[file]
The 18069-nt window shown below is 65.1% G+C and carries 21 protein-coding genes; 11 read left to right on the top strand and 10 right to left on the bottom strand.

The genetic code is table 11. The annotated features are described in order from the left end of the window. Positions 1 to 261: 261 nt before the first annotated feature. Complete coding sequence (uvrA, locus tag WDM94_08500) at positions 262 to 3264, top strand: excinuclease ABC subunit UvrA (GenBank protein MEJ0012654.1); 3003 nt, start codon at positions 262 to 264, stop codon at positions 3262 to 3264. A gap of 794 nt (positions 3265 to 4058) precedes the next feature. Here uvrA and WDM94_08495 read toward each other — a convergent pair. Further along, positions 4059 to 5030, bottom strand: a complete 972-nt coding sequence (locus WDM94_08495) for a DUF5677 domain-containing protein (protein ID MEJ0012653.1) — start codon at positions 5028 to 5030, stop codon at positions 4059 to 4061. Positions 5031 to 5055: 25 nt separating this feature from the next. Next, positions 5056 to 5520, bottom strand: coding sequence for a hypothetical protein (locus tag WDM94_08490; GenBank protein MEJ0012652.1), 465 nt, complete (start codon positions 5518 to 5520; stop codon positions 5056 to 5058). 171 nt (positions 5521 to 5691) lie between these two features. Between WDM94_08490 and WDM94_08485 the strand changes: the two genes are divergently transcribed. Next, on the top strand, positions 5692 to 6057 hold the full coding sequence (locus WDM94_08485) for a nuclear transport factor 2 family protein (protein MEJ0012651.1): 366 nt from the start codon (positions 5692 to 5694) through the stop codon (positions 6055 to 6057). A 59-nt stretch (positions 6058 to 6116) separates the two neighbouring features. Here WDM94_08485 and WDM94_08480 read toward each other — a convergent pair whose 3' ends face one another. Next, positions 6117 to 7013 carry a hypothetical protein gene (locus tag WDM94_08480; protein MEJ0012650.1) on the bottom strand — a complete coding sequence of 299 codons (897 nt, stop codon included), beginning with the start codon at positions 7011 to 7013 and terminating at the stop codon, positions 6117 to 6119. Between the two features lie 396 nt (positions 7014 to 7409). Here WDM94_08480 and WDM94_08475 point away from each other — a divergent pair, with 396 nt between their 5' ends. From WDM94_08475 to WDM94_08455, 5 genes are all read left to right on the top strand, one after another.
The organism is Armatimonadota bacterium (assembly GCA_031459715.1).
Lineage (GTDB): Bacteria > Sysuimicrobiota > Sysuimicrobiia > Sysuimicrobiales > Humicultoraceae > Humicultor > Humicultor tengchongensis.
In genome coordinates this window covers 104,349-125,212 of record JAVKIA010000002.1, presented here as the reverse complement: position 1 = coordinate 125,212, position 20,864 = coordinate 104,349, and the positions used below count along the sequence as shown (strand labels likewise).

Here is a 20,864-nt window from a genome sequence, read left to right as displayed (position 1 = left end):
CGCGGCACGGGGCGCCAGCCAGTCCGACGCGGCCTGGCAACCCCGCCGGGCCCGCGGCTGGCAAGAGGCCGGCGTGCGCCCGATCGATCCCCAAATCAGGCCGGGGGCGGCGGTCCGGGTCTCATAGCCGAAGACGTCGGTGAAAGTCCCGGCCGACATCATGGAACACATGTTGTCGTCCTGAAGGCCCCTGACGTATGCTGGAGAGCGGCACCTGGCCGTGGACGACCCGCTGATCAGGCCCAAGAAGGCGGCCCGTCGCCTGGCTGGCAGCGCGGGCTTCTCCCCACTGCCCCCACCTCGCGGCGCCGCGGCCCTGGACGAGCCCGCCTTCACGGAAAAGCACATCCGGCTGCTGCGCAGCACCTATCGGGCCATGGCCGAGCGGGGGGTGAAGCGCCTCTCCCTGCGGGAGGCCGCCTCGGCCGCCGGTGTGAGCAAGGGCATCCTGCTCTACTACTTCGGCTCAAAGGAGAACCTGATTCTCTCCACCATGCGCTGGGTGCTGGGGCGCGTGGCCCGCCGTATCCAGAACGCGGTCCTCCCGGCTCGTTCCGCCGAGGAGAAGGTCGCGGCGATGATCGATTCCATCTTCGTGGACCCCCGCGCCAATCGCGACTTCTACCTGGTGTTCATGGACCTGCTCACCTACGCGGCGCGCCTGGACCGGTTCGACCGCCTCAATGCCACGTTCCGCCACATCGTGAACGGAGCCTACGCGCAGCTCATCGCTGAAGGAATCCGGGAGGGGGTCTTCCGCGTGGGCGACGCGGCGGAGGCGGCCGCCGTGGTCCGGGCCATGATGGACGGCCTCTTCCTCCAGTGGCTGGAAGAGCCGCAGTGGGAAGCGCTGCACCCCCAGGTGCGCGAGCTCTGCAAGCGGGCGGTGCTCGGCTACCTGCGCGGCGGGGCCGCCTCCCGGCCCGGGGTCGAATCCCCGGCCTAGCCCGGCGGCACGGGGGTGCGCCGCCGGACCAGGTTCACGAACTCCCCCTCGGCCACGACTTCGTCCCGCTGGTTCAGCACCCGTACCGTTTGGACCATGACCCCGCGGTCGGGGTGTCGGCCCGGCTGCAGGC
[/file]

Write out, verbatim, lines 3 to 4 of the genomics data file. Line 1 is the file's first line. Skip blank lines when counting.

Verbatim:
The organism is Armatimonadota bacterium (assembly GCA_031459715.1).
Lineage (GTDB): Bacteria > Sysuimicrobiota > Sysuimicrobiia > Sysuimicrobiales > Humicultoraceae > Humicultor > Humicultor tengchongensis.